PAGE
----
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Is My Hometown ACTUALLY Mordor?

I have a feeling that my hometown of Colchester,or perhaps the wider county of Essex was represented by Mordor in Tolkien’s Middle-earth. This might sound slightly random, that I’m making some sort of joke at the expense of the citizens of Colchester, but I promise my belief is genuine.

This theory begins with Tolkien’s inspiration for The Two Towers, the second book in the trilogy. The first thing we need to decide is what are the two towers Tolkien refers to in his title? There are five towers in the book which could make a claim as being one of the two, these are: Cirith Ungol, Orthanc, Minas Tirith, Barad-dur, and Minas Morgul. By doing some research I have found that Tolkien wasn’t happy with the title of this book and was unsure which towers his own title even referred, claiming the title could be misleading. However in a letter to Rayner Unwin he expressed his decision on which two towers he had chosen.

“I am not at all happy about the title ‘The Two Towers’. It must if there is any real reference in it to Vol II refer to Orthanc and the Tower of Cirith Ungol.”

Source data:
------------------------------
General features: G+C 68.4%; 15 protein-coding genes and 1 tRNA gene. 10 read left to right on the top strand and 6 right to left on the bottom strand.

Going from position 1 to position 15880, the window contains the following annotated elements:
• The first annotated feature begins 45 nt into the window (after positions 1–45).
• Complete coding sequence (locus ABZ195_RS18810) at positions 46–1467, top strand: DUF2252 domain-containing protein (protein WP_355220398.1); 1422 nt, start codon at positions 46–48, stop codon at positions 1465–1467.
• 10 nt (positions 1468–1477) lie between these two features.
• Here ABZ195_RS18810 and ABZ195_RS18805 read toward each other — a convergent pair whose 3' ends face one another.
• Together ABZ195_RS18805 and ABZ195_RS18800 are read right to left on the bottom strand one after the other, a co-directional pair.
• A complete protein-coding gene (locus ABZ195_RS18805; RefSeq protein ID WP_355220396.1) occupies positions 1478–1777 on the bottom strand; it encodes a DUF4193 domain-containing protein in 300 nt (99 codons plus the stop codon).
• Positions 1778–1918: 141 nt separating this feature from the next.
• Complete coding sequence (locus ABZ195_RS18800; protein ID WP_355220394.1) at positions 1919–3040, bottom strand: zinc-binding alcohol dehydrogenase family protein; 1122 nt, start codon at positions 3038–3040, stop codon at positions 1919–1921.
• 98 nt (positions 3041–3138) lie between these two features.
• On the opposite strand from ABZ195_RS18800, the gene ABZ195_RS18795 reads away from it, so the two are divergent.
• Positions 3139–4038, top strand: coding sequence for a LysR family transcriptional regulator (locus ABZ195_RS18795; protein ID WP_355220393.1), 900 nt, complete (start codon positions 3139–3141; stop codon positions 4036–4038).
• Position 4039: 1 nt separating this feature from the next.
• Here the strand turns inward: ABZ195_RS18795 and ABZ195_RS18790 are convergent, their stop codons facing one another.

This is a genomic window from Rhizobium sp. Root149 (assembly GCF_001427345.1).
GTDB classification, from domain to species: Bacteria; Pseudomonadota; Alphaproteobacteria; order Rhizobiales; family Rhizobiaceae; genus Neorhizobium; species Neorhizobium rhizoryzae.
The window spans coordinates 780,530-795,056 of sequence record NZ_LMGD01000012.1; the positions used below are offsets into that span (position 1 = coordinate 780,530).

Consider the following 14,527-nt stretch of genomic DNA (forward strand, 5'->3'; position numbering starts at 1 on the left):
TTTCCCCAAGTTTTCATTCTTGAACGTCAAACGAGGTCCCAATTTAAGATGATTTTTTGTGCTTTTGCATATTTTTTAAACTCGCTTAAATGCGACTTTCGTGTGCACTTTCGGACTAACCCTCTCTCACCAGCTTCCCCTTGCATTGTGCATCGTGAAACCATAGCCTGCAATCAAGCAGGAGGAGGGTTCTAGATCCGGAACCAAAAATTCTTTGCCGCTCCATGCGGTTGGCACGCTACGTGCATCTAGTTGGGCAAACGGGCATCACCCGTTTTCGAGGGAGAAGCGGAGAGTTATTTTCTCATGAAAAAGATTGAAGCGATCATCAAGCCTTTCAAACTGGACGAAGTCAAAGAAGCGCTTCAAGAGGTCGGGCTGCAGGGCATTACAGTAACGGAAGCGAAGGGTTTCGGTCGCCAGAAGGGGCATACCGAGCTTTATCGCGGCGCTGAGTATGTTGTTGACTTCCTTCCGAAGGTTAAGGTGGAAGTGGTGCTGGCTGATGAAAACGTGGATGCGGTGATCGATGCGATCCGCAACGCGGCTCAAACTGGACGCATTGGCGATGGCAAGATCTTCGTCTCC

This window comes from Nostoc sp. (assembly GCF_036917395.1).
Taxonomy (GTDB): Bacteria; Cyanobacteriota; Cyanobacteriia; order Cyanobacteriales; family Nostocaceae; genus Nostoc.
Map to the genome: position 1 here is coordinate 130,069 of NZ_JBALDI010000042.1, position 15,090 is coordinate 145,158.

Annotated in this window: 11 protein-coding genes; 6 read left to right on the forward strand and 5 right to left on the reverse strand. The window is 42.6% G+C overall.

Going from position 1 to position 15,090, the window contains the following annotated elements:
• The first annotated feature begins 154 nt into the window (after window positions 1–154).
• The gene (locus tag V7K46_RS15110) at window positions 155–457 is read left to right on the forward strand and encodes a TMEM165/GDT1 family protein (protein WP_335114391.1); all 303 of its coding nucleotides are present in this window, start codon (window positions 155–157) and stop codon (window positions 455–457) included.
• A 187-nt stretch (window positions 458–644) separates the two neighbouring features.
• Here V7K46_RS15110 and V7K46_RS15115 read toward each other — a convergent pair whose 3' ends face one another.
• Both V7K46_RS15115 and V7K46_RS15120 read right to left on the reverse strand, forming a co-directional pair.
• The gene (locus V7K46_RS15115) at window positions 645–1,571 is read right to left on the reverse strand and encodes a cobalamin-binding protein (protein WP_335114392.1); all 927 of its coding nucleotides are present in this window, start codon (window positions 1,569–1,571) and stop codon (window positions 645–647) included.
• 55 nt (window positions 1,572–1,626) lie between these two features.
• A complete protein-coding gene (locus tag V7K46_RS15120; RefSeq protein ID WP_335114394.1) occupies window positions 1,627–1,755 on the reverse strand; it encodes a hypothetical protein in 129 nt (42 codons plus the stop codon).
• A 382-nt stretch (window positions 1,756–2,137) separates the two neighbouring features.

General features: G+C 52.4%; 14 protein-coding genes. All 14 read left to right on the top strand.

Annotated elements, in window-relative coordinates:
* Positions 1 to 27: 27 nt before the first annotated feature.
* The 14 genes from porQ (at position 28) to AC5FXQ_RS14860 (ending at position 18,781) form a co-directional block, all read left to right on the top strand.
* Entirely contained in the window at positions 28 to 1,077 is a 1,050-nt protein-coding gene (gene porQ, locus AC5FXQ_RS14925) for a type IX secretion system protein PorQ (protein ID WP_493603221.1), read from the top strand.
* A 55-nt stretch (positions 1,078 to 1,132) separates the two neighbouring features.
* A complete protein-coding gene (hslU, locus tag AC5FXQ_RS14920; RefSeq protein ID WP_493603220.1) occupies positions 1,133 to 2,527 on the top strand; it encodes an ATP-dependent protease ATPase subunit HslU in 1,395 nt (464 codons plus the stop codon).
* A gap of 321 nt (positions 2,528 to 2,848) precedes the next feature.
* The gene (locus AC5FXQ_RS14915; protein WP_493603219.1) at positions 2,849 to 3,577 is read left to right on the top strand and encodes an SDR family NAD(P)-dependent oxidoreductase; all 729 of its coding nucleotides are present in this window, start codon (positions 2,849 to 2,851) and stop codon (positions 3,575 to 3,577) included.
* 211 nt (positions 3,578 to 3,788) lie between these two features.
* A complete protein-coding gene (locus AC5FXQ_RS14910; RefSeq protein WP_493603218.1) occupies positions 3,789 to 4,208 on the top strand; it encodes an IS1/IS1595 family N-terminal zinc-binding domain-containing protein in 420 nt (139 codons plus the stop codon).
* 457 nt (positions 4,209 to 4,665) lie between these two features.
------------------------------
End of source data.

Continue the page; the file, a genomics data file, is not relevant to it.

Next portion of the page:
From my own further investigations I believe it has to be these two towers, I’ll tel you why… In the 11th century there was a Norman architect who went by the name Gundulf (Not too far away from Gandalf, is it?). Gundulf is credited with the design of two English buildings. The White Tower in London and Colchester Castle.

One of the towers according to Tolkien was Orthanc, the black tower of Isengard, home of the WHITE wizard, whose army marched under the WHITE hand. For me this is a clear indicator that Orthanc was inspired by The White Tower in London. Now the building which opposed The White Tower is Colchester Castle, there being a long historical debate about which was built first. From this we can claim that Colchester Castle must represent Cirith Ungol.

This might seem a bit speculative, but I have something else up my sleeve, the locations of the towers on a map.middle-earth-overview1

The yellow line on this map starts at The Shire and then hits Isengard before finishing in the location of Cirith Ungol and Mordor. This is important because we know The Shire was inspired by Oxfordshire. If we now look at a map of Southern England and trace the line from Oxford to London (Location of The White Tower) and then finally to Essex (Location of Colchester Castle) we can see a real similarity.


Maybe this is all wild speculation, but I think I could be on to something here. Maybe I do live in England’s equivalent to Mordor? What do you think?

Follow me on  Twitter: @ByfordsBooks


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